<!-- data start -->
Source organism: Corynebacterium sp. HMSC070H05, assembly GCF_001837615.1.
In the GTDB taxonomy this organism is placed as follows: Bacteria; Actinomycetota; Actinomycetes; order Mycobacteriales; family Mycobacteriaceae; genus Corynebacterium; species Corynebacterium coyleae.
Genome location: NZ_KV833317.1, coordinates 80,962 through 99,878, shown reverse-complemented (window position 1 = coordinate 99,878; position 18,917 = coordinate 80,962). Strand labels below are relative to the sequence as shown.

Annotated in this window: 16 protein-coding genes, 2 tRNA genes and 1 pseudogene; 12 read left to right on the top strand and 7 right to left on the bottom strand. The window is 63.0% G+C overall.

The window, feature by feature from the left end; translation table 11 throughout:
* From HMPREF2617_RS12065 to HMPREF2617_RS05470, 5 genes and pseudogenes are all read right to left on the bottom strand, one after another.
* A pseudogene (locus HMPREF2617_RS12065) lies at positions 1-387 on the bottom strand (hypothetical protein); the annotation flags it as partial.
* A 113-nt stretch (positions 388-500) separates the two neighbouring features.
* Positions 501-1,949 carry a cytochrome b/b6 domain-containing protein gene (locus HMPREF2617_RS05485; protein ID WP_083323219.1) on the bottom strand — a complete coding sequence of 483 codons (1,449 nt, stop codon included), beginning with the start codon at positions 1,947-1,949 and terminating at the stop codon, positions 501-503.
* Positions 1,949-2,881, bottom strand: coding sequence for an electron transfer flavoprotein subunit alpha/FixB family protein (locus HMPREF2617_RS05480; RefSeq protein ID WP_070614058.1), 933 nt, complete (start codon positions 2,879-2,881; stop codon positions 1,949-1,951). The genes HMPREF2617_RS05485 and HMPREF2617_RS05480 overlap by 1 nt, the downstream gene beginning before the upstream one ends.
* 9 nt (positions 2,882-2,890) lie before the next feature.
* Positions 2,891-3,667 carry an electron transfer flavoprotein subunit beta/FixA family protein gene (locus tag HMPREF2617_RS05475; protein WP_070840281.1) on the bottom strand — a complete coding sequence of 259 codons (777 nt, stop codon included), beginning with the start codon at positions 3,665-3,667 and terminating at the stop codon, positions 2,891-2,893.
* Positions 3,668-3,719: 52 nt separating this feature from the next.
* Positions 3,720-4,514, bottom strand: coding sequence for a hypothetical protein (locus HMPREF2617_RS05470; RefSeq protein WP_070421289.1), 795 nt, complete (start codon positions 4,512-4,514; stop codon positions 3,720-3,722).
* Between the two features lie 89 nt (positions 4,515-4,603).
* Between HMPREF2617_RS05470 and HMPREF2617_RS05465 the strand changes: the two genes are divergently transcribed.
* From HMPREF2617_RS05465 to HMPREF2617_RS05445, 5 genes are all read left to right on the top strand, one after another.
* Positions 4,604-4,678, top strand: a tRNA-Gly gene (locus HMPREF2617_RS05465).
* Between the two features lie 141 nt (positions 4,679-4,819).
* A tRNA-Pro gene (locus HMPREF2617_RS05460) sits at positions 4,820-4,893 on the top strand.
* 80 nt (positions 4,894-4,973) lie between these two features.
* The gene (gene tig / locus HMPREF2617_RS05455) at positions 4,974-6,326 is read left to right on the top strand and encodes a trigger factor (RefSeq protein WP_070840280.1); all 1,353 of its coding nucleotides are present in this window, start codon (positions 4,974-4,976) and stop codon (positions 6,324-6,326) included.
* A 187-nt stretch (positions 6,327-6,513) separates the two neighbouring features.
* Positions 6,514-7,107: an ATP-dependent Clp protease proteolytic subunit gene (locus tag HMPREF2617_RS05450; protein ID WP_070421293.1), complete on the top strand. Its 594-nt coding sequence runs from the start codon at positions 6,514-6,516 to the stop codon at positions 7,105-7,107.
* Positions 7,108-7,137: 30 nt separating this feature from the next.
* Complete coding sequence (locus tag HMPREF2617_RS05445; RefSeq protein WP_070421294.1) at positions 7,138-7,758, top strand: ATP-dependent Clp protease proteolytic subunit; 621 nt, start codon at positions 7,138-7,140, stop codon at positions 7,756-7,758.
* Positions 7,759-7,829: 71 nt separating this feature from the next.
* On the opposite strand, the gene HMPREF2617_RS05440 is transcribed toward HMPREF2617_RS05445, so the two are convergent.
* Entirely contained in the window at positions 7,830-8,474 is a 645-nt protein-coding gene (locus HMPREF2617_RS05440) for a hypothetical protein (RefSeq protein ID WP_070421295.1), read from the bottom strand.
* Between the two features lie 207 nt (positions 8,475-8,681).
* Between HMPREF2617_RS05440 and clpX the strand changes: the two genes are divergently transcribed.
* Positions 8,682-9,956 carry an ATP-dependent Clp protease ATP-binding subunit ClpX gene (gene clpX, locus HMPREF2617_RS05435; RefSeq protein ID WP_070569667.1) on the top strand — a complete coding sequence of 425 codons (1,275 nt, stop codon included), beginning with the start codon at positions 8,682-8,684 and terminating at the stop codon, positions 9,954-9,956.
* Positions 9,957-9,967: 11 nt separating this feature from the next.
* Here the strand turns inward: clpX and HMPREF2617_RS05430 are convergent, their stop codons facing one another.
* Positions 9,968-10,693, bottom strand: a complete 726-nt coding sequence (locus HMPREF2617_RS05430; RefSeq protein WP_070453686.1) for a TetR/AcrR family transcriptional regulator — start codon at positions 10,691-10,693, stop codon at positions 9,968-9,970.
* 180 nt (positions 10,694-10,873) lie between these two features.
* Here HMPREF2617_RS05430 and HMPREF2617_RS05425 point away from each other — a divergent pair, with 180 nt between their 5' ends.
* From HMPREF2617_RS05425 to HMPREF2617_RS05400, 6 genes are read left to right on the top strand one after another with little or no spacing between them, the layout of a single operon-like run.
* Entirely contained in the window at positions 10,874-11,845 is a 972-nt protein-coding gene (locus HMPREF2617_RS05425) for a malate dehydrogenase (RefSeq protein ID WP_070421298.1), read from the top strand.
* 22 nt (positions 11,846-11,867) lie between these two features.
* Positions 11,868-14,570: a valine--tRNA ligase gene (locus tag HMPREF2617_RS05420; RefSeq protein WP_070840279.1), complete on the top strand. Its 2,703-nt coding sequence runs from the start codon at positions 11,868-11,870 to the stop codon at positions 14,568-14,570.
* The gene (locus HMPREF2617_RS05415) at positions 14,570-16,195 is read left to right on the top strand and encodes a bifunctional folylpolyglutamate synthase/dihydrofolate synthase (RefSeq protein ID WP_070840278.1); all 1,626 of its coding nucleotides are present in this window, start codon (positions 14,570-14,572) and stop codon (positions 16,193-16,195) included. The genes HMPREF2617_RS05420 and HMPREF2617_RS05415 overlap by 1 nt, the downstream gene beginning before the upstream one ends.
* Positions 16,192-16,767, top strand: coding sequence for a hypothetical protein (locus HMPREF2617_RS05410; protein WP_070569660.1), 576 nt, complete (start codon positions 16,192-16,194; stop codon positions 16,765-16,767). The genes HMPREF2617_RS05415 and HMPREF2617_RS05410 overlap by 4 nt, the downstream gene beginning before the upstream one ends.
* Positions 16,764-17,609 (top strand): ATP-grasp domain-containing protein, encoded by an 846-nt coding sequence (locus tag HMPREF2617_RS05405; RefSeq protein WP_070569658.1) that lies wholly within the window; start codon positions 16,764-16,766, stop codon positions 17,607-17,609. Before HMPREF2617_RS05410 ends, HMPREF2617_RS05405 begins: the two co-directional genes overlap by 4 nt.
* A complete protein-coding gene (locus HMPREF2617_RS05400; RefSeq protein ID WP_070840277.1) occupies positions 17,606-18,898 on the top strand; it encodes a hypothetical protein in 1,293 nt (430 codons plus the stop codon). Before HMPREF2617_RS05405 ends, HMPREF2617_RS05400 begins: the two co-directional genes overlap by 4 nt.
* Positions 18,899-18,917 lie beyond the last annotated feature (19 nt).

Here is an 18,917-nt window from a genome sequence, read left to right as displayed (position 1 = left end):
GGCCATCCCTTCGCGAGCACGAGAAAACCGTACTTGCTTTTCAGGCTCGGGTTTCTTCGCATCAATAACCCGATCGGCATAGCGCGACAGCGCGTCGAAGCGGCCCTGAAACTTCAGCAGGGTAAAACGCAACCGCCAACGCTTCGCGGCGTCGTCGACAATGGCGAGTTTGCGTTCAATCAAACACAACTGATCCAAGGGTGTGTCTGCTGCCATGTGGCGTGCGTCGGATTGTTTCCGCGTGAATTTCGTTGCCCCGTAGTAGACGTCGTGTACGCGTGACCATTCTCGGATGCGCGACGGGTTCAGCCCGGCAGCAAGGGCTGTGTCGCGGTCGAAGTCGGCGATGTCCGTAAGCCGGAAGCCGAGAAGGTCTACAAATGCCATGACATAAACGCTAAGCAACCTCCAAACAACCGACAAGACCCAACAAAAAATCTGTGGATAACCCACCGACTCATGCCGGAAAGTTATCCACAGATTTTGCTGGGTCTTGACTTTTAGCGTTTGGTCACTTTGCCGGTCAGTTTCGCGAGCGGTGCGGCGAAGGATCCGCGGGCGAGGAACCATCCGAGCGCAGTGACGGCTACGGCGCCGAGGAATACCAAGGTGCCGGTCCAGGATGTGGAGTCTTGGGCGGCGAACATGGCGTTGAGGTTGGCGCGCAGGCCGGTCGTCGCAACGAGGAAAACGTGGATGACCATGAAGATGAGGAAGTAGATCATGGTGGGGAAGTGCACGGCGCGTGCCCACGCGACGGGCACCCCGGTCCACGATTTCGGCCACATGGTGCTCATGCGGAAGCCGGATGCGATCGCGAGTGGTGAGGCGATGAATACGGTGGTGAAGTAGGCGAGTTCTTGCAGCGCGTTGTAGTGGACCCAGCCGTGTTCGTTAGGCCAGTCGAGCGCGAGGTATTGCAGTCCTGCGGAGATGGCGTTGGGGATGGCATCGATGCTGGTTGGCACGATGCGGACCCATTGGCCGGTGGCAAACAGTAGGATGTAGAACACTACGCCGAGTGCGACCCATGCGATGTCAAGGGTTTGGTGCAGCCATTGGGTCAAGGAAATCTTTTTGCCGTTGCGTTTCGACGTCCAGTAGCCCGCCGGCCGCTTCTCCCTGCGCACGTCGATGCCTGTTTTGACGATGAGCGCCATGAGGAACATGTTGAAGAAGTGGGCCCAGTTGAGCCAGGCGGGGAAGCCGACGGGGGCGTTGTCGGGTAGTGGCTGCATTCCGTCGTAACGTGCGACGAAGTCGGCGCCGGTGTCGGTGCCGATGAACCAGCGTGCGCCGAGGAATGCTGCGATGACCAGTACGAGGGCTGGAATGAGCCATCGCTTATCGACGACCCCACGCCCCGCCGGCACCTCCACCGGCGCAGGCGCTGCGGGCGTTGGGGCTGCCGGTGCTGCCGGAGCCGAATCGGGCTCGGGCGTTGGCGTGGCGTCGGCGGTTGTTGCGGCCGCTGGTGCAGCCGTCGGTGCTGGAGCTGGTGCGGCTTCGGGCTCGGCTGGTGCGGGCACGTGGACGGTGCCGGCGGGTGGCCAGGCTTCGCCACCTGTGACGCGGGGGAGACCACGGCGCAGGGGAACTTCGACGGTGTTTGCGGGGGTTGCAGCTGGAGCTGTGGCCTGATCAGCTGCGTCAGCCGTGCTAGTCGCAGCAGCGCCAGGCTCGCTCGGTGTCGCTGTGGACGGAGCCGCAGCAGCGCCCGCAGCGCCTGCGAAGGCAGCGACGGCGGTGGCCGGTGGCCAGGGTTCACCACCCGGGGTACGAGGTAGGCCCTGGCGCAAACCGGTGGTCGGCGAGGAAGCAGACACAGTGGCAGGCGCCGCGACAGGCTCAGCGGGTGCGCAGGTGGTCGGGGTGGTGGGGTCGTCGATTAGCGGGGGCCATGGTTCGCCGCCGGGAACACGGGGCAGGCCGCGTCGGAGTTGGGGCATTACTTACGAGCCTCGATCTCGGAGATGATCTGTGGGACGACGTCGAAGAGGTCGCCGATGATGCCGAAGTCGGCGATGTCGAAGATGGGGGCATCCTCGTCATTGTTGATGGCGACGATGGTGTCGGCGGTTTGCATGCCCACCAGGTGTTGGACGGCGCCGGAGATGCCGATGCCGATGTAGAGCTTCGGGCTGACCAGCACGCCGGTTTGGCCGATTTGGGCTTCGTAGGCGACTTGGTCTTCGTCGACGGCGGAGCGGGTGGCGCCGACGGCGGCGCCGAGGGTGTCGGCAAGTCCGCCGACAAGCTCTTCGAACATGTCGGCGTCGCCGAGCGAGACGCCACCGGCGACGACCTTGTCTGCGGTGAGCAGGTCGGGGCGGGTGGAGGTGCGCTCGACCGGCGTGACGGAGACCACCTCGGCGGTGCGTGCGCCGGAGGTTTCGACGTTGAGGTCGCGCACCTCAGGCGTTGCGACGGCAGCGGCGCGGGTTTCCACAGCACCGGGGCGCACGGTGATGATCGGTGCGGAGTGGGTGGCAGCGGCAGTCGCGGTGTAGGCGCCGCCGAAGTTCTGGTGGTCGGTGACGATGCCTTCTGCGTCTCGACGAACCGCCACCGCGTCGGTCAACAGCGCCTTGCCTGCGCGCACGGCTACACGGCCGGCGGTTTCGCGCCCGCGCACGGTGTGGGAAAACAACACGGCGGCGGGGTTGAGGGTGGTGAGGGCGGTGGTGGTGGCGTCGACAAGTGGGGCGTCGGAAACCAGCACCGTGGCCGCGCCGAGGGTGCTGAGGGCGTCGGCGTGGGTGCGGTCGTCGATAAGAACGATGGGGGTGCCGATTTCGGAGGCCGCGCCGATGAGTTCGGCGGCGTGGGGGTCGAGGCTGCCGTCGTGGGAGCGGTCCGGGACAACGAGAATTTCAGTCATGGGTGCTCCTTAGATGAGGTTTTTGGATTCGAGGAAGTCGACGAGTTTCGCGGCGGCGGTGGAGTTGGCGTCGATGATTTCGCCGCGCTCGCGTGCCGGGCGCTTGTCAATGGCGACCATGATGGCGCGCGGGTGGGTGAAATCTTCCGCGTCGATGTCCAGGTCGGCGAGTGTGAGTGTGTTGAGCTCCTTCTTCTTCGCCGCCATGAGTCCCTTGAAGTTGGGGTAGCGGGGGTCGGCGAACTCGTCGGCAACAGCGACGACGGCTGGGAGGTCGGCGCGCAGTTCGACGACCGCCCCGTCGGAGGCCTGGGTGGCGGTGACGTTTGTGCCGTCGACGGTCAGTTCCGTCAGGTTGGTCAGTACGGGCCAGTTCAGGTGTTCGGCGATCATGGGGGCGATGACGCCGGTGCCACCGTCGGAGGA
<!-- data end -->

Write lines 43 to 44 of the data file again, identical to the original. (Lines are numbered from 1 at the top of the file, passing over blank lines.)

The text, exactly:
* Positions 16,192-16,767, top strand: coding sequence for a hypothetical protein (locus HMPREF2617_RS05410; protein WP_070569660.1), 576 nt, complete (start codon positions 16,192-16,194; stop codon positions 16,765-16,767). The genes HMPREF2617_RS05415 and HMPREF2617_RS05410 overlap by 4 nt, the downstream gene beginning before the upstream one ends.
* Positions 16,764-17,609 (top strand): ATP-grasp domain-containing protein, encoded by an 846-nt coding sequence (locus tag HMPREF2617_RS05405; RefSeq protein WP_070569658.1) that lies wholly within the window; start codon positions 16,764-16,766, stop codon positions 17,607-17,609. Before HMPREF2617_RS05410 ends, HMPREF2617_RS05405 begins: the two co-directional genes overlap by 4 nt.